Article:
Car bomb attack kills 17 pilgrims in Iraqi capital
Security and medical authorities in Iraq say at least 17 people have lost their lives and 35 others sustained injuries in a car bomb attack that targeted a group of Muslim pilgrims in a residential neighborhood in the capital, Baghdad.
Security sources, speaking on condition of anonymity, said the attack took place in Baghdad’s southeastern commercial neighborhood of Nahrawan on Saturday morning as the pilgrims were heading to Baghdad’s northern neighborhood of Kadhimiya to commemorate the martyrdom anniversary of the seventh Ahlul Bait Imam Musa ibn Jafar al-Kazim (PBUH).
The sources added that the death toll is expected to rise as some of the wounded are in critical condition.
There was no immediate claim of responsibility for the attack.
On Friday, a civilian lost his life and six others suffered injuries when a bomb attack struck a commercial district in the al-Obeidi neighborhood of eastern Baghdad.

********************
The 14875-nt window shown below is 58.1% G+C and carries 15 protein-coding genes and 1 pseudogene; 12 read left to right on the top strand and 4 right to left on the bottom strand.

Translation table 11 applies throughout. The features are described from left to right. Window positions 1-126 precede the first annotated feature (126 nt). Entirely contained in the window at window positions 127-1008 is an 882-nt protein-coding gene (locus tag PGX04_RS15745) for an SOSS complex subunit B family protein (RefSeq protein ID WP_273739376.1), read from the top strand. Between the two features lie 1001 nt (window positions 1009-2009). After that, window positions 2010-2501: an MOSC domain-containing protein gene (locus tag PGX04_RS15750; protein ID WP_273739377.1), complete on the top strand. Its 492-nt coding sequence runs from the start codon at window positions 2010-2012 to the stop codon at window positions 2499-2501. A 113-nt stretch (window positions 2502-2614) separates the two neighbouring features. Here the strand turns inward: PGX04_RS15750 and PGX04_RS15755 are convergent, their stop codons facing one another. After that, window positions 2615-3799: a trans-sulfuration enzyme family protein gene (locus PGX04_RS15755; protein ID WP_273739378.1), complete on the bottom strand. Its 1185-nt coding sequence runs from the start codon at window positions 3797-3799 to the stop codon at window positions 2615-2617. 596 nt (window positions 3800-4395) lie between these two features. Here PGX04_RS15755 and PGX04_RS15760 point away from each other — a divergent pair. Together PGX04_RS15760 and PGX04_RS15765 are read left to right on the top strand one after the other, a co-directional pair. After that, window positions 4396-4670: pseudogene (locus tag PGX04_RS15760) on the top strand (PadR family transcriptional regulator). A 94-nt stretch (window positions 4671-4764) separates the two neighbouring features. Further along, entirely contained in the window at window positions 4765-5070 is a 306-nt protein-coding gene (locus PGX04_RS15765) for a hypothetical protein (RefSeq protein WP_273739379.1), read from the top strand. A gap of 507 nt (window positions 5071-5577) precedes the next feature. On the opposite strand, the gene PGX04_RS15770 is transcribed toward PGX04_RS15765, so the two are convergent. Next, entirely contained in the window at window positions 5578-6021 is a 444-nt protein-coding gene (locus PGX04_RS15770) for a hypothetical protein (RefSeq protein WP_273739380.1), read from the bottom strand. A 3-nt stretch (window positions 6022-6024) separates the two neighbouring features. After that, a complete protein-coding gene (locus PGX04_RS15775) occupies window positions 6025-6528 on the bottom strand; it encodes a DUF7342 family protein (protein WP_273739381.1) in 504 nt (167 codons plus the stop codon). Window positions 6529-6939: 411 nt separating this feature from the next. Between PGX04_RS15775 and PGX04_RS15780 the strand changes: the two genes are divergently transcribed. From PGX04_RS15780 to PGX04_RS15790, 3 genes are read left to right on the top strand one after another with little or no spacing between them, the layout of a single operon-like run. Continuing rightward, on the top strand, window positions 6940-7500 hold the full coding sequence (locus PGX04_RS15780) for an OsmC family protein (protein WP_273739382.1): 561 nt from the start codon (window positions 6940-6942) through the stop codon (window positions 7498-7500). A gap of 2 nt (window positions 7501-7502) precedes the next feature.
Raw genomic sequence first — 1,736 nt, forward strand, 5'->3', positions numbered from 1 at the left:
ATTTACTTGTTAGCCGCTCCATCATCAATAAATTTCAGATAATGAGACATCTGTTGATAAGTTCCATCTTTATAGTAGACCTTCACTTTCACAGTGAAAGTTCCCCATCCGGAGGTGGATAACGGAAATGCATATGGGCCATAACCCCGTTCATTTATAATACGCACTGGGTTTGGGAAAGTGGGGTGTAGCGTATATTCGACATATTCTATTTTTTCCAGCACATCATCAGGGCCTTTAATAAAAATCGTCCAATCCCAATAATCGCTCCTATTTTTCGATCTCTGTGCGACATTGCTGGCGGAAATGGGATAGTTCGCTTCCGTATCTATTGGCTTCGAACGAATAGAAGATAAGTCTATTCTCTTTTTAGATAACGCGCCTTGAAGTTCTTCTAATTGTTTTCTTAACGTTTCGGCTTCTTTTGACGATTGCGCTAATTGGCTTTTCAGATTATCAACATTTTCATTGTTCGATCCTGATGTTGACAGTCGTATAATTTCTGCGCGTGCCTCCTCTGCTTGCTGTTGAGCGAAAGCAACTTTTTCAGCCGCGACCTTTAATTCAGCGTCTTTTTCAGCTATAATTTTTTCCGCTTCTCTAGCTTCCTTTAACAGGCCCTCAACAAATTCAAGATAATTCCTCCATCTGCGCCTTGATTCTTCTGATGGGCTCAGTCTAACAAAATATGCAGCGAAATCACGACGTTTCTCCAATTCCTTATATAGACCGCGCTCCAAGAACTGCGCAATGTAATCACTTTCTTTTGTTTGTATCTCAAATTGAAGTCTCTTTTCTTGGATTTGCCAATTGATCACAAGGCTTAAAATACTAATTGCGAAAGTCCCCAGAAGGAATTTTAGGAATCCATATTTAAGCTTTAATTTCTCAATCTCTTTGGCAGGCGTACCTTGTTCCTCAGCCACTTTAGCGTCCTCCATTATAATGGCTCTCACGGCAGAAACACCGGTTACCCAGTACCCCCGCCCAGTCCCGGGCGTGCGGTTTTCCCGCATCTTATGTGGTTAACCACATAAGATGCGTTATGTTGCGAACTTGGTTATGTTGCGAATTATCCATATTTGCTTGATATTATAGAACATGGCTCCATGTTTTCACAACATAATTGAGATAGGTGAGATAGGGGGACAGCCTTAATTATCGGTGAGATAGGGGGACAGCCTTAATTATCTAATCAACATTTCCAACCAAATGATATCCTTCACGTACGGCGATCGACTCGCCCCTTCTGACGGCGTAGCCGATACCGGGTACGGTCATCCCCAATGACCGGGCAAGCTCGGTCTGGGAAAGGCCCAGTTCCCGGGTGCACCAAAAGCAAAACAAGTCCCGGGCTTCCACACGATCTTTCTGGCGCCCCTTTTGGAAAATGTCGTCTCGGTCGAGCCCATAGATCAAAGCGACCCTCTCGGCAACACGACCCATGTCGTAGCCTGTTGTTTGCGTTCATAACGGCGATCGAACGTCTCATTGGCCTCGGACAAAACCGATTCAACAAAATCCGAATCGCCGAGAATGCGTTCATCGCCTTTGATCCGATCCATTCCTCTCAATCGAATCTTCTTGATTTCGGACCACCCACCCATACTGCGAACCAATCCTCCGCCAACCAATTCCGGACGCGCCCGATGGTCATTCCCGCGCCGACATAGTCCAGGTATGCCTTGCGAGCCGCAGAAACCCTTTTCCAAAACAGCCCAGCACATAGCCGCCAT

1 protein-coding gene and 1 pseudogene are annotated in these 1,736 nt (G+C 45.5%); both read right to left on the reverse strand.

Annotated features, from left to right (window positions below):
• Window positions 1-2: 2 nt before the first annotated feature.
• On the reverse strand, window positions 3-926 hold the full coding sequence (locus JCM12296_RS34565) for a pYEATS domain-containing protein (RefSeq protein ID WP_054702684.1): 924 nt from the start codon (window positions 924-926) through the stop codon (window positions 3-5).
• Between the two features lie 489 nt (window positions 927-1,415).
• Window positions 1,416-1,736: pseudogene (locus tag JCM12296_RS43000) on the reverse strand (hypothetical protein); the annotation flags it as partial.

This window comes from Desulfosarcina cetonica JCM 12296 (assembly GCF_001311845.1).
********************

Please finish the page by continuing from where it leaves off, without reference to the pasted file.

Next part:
Elsewhere in the Adl neighborhood of western Baghdad, a civilian was killed when an explosive device, which had been attached beneath his car, went off.
Unidentified armed men also shot and killed a police officer in the town of Tarmiyah, situated about 50 kilometers (30 miles) north of Baghdad, in the early hours of Friday.
The United Nations Assistance Mission for Iraq says a total of 1,119 Iraqis were killed and another 1,561 wounded in acts of terrorism, violence and armed conflict in March.
According to the UN mission, the number of civilian fatalities stood at 575. Violence also claimed the lives of 544 members of the Iraqi security forces. A great portion of the fatalities was recorded in Baghdad, where 259 civilians were killed.
The northern and western parts of Iraq have been plagued by violence ever since Takfiri Daesh militants began an offensive in Iraqi territory in June 2014.
Army soldiers and Popular Mobilization units have joined forces and are seeking to take back militant-held regions in joint operations.